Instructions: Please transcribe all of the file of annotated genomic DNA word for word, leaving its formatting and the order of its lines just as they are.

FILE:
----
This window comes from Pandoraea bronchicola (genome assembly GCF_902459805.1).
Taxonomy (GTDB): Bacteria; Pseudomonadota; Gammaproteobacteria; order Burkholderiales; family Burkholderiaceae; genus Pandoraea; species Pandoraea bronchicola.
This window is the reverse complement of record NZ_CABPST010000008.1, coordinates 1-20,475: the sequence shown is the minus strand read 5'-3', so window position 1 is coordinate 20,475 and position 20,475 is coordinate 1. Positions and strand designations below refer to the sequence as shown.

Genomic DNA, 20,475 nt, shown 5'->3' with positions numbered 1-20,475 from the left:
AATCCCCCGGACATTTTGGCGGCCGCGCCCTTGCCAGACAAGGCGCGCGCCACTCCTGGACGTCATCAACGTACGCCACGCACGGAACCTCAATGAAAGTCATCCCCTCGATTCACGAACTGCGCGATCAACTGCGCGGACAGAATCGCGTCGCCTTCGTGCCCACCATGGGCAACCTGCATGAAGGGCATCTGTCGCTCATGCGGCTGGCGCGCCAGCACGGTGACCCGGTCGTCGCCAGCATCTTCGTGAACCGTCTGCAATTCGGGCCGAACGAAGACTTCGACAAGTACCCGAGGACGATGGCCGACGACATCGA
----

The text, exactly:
This window comes from Pandoraea bronchicola (genome assembly GCF_902459805.1).
Taxonomy (GTDB): Bacteria; Pseudomonadota; Gammaproteobacteria; order Burkholderiales; family Burkholderiaceae; genus Pandoraea; species Pandoraea bronchicola.
This window is the reverse complement of record NZ_CABPST010000008.1, coordinates 1-20,475: the sequence shown is the minus strand read 5'-3', so window position 1 is coordinate 20,475 and position 20,475 is coordinate 1. Positions and strand designations below refer to the sequence as shown.

Genomic DNA, 20,475 nt, shown 5'->3' with positions numbered 1-20,475 from the left:
AATCCCCCGGACATTTTGGCGGCCGCGCCCTTGCCAGACAAGGCGCGCGCCACTCCTGGACGTCATCAACGTACGCCACGCACGGAACCTCAATGAAAGTCATCCCCTCGATTCACGAACTGCGCGATCAACTGCGCGGACAGAATCGCGTCGCCTTCGTGCCCACCATGGGCAACCTGCATGAAGGGCATCTGTCGCTCATGCGGCTGGCGCGCCAGCACGGTGACCCGGTCGTCGCCAGCATCTTCGTGAACCGTCTGCAATTCGGGCCGAACGAAGACTTCGACAAGTACCCGAGGACGATGGCCGACGACATCGA